The Kendalls And First ImpressionsOne of the most common complaints heard when buying a new pair of speakers is that they sounded better in the store than when connected at home. Although we could go into the massive effects that your room makes to the sound of your system, our point today is that the sound of most dynamic speakers dramatically improve over time. This improvement is quite drastic and can be noticed over the entire frequency band. To really hear how the Kendalls sound, wanted to break in the speakers as much as we could before any critical listening.
To speed up this process, we placed the two KLH floorstanders face to face and played a mix of pink noise and white noise into them while having one speaker wired out of phase. This process has the majority of the sound from one speaker cancelling out the other, so you can leave the speaker "breaking in" 24 hours a day for a week or so without too much distraction. As someone who is currently using a 60 Watt per channel tube amp (ARC Classic 60), I was pretty excited to hear the high-efficiency Kendalls.
The first piece of vinyl I threw on was Keb Mo - Just Like You which is a really sweet recording that includes a range of music from a jamming cover ofBB King's - Dangerous Mood, to the very musically minimalistMomma, Where's My Daddy, which is just Keb and his acoustic guitar. I have always found this album to have a little bass bump (which I personally enjoy) but did not seem to notice that on the new KLH speakers. I don't want to say they didn't go low – they did... just seemed that some bass notes stood out more than others. The image of Keb Mo's voice was solid, directly in the center of the speakers but didn't seem to have the same depth of image as did the larger Vandersteens they replaced.
There was also a little of a lower mid-range bump that stood out to me. The snare drum onMore Than One Way Homestood out more than I was used to. The off-axis response seemed to increase the lower midrange bump as opposed to rolling off in a smooth manner. Keep in mind this was with the Kendalls having to play in the perfect spot for a different set of speakers. Next was to give them the setup they deserve.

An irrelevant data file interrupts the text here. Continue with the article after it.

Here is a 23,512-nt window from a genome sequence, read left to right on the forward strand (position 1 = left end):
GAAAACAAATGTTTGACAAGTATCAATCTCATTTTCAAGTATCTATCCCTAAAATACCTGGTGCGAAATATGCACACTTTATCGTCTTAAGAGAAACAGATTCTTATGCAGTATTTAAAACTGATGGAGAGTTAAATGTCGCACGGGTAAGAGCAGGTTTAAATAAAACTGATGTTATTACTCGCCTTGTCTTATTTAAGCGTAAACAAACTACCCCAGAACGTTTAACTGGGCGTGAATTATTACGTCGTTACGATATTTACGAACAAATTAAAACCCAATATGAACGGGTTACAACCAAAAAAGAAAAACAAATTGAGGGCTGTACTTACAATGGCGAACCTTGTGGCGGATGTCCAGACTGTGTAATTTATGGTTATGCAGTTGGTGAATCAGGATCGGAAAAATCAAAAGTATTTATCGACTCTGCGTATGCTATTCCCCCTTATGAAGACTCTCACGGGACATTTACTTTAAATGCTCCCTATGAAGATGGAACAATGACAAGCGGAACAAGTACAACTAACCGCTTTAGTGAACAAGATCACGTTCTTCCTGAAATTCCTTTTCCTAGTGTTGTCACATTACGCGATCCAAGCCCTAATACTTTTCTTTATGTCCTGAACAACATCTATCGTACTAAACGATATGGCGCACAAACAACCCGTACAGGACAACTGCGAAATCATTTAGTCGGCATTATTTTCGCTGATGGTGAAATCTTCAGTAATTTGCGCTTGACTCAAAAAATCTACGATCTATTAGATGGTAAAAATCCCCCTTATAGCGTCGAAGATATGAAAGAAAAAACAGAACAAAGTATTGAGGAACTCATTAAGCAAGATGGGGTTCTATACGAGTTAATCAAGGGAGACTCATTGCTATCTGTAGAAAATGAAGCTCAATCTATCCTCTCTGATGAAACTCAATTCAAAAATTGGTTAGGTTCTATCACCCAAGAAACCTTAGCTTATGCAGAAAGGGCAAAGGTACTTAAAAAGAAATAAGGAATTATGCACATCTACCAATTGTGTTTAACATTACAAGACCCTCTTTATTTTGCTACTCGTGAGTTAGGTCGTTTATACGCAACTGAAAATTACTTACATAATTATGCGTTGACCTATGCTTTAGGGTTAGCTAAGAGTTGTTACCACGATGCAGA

The next step was to play around with speaker placement. It would be impossible for me to overemphasize the importance of proper speaker placement, as the interaction with any speaker in a particular room has dramatic effects on how they will sound. Great speakers can sound terrible if not placed and set up properly.
This is where hi-fi becomes work for me. Moving, measuring distance, listening, and moving again. Adjusting the toe in, listening to the same songs over and over. In the end, I found the KLH Kendalls sounded best (in my room) when I removed as much of the side-wall reflection as possible. This had them with a pretty strong toe in. Hearing less of the off-axis response minimized the lower midrange bump I referred to earlier. For final listening they were placed about two feet from the back wall and approximately 7 feet apart. My listening position was about 12 feet from the front baffles.
The New KLH SoundLet me say, I kept the KLH Kendalls longer than I anticipated. In addition to being derailed by other work and a hurricane (I live in New Orleans), the Kendalls continued to sound better as they broke in. I feel confident that they would continue to improve over time as they kept getting better every day. The bass matured and became less "boxy" sounding and the lower frequencies were reproduced in a more linear fashion. The combination of the strong toe in and the breaking in of the speakers minimized the small peak in the lower midrange, but it was still there.